Dozens of Malaysian security personnel and sultanate followers died during the clashes.

President Aquino has clarified to Malaysia that the actions of Kiram’s followers were not sanctioned by the Philippine government.

The Manila Bulletin reported that in a press conference at Davao City yesterday, Duterte also claimed the Spartly Islands located in the West Philippine Sea which were claimed by China were also his.

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English, like US dollar, can’t be ignored: Edu DG

Friday, May 27th, 2016

Kota Kinabalu: The importance of English language in the world today parallels that of the US dollar in that one cannot do without it no matter what.

“Many people have tried using other currencies like dinar to change the status quo but still the US dollar ultimately is still preferred and used widely.

“Only God knows why the US dollar is so important,” said Education Director Dato Sri Dr Khair Mohd Yusof , to some 350 teaching and administrative staff of the Sabah Education Department at the Federal Government Administrative Complex, Wednesday. His speech was delivered by his deputy, Datuk Ahmad Tajudin Jab.

They were among 259 personnel recognised with certificates for their distinguished services at the Excellence Service Award 2015 in conjunction with Teachers Day.

He also touched on Mandarin being the language spoken by more people in the world than any other language, but was not as important as English.

“Only God knows why English is so important,” he surmised, as he told teachers that if their students only had command of one language or monolingual, then, they are only exposed to one worldview.

Teachers were exhorted to show greatness and good examples like imbuing the reading habit by being widely read and seen as avid readers.

Dr Khair wanted educators to instil in their students only two points distilled from 13 points of a renowned western educator – respect and responsibility.

“This is known as the ‘2 R’ – respect and responsibility. Students must learn to show respect and take responsibility in whatever they do and interact with others,” he said as he dwelled on ethics and spirituality in a multi-racial nation emphasising on the teaching profession as a means to inculcate patriotism and national unity.

Teachers in Malaysia were urged to form and build up Professional Learning Community or PLC in their respective locality of service, inspired from a western world model to build up confidence and integrity.

In the United States, teachers share information through their Professional Learning Community.

“Teachers talk about practice. Teachers teach each other. Teachers observe each other in the act of teaching and learning.”

He called on teachers to keep an open mind and have a paradigm shift to increase productivity and upscale the quality of service as “education is an important investment for the country’s future and progress where unity and harmony prevail.”

Dr Khair alsos said that according to World Bank records, Malaysia spent two times more than any other developing Asean nation on education based on the GDP.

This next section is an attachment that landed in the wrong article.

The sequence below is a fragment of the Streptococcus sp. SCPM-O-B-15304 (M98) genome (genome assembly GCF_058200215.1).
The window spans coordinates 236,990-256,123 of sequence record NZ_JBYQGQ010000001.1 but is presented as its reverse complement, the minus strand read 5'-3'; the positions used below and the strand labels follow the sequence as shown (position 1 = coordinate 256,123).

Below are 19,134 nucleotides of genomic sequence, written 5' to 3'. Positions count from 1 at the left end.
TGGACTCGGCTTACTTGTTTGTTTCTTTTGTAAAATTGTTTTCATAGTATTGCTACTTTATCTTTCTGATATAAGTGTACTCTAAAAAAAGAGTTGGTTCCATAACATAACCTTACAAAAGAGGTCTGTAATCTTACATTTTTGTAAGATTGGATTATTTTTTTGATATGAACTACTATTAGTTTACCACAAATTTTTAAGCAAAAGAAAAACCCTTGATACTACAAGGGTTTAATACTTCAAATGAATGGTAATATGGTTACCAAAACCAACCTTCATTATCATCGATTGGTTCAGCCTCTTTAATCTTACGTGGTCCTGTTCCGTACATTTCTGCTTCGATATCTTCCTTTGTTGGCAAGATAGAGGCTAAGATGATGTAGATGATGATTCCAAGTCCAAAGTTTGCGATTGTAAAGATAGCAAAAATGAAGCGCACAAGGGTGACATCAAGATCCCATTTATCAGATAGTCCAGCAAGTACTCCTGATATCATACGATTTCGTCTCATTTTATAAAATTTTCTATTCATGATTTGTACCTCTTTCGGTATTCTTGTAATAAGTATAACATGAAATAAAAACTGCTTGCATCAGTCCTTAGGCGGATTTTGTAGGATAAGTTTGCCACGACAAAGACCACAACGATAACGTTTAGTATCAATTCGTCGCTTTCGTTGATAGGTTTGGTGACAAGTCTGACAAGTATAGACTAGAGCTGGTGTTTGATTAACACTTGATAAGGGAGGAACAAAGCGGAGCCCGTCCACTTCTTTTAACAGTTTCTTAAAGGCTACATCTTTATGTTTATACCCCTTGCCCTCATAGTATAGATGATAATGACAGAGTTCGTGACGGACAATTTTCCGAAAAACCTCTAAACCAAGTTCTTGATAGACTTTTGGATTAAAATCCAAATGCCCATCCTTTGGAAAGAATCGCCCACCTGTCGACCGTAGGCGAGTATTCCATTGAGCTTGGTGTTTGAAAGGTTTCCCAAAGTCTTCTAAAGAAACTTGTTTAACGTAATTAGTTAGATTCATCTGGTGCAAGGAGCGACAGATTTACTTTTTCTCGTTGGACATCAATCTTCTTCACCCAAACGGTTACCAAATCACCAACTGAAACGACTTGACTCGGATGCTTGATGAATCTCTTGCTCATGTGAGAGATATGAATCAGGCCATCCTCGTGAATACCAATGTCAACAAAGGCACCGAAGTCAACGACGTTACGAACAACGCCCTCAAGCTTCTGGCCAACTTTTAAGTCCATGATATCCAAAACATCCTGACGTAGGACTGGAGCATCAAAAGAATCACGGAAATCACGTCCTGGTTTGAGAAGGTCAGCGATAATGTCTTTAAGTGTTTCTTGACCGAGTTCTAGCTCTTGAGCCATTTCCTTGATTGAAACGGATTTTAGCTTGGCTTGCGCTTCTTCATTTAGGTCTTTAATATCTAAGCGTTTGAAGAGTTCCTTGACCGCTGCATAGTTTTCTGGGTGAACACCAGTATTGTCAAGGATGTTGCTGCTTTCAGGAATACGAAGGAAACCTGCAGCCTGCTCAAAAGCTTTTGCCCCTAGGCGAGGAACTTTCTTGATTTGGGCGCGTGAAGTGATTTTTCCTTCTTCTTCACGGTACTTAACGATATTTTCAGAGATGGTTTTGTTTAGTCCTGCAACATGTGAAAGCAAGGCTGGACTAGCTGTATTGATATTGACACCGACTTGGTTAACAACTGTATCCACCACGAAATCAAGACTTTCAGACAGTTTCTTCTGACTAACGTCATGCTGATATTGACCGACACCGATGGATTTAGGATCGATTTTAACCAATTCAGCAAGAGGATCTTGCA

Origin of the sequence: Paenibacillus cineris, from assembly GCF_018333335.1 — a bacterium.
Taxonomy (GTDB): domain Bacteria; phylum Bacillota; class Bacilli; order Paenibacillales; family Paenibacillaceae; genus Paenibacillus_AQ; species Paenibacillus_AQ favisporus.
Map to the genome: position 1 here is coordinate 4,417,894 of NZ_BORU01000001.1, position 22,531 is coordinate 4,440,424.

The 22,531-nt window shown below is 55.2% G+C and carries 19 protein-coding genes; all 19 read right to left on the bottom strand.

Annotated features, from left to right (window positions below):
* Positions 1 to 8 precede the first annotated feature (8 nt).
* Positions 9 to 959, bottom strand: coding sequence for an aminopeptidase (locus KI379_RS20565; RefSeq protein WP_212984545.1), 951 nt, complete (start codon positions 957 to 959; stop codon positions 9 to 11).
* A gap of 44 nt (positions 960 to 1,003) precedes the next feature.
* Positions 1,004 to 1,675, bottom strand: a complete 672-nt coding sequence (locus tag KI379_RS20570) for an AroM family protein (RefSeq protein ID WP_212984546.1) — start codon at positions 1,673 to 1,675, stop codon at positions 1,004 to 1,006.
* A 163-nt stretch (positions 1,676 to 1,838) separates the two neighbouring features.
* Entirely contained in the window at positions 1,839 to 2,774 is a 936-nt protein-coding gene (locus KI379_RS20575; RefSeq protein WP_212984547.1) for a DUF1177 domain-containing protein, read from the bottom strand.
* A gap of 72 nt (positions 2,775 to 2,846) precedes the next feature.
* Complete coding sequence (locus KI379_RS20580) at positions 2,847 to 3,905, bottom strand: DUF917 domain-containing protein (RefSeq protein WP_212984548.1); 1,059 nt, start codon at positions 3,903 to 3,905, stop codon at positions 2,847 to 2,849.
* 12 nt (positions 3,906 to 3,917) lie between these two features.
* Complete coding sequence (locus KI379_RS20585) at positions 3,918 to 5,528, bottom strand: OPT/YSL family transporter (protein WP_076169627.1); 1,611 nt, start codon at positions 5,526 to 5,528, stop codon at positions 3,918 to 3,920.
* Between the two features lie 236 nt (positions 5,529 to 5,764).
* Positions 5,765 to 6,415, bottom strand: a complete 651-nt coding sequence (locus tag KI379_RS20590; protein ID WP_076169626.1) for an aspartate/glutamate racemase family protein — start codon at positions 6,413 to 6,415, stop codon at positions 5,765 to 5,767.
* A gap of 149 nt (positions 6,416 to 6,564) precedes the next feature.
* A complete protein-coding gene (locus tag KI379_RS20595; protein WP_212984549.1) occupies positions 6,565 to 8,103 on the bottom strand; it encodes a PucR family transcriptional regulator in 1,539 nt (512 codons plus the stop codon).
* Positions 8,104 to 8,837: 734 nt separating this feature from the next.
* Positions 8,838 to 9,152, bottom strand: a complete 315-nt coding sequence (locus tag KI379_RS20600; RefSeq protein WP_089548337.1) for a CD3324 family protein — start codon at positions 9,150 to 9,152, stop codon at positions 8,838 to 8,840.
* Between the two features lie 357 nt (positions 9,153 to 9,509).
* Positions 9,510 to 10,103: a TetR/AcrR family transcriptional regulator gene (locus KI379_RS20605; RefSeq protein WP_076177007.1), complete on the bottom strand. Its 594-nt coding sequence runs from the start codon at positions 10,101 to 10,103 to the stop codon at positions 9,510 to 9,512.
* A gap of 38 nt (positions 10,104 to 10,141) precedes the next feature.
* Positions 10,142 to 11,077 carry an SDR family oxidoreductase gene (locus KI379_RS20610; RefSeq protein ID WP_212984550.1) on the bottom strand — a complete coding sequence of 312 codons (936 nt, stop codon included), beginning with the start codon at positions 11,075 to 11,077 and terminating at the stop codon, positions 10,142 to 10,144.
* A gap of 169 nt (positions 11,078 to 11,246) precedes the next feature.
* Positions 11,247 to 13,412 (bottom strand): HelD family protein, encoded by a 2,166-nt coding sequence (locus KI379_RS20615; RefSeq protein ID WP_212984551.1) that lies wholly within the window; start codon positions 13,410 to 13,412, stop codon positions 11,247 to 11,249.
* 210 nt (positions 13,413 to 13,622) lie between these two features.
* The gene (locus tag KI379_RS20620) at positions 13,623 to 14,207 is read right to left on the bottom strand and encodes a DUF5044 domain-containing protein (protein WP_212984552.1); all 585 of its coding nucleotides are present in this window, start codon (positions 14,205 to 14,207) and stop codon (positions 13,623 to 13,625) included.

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Ministry failed Sabahans: NGO

Friday, May 27th, 2016

Kota Kinabalu: The Health Ministry has failed the people of Sabah by not improving the conditions in Queen Elizabeth Hospital I (QEH I), according to the Sabah People’s Right Association, which highlighted several outstanding grouses, Wednesday.

Its President Lee Pun Yee reminded the Ministry that health and education cannot be compromised because these are the cornerstones of any country’s progress and prosperity.

“Firstly, the perennial woes of the QEH I public car park have yet to be resolved. It is a messy area where outpatients and visitors park illegally for want of space and thus hinder mobility. Whoever planned the car park was not farsighted in that the growing population of Kota Kinabalu and the foreseeable increase in the number of vehicles on the road were not taken into consideration.

“In fact, a multi-storey car park area should have been in place but clearly, the planners were not sensitive to public needs,” he told a press conference at the QEH I Canteen.

According to Lee, he had previously brought the matter to the attention of the hospital authorities and was assured that something would be done.

Secondly, he said, the hospital’s haemodialysis centre is in dire need of more machines but this is apparently not forthcoming. “Isn’t the Ministry aware of Sabah’s need for improved services and facilities? Maybe we are sometimes forgotten because we are 1600km from Kuala Lumpur.”

He said one patient with kidney failure was told to undergo haemodialysis only once a week, instead of three times, when she sought treatment at the hospital last December.

“Subsequently, the affected patient had no choice but to receive treatment at a private haemodialysis centre.

Mind you, it’s not cheap. It costs between RM200 and RM250 per session,” Lee added.

Thirdly, he noted that while parking lots are provided for doctors and nurses in the vicinity of the QEH I Haemodialysis Centre, the same cannot be said for patients who are required to come to the centre at least three times a week.

Lee showed reporters the spot where a female patient fainted and fell at the entrance/exit after treatment, resulting in bleeding on her back, when she was about to go to a waiting car driven by her husband.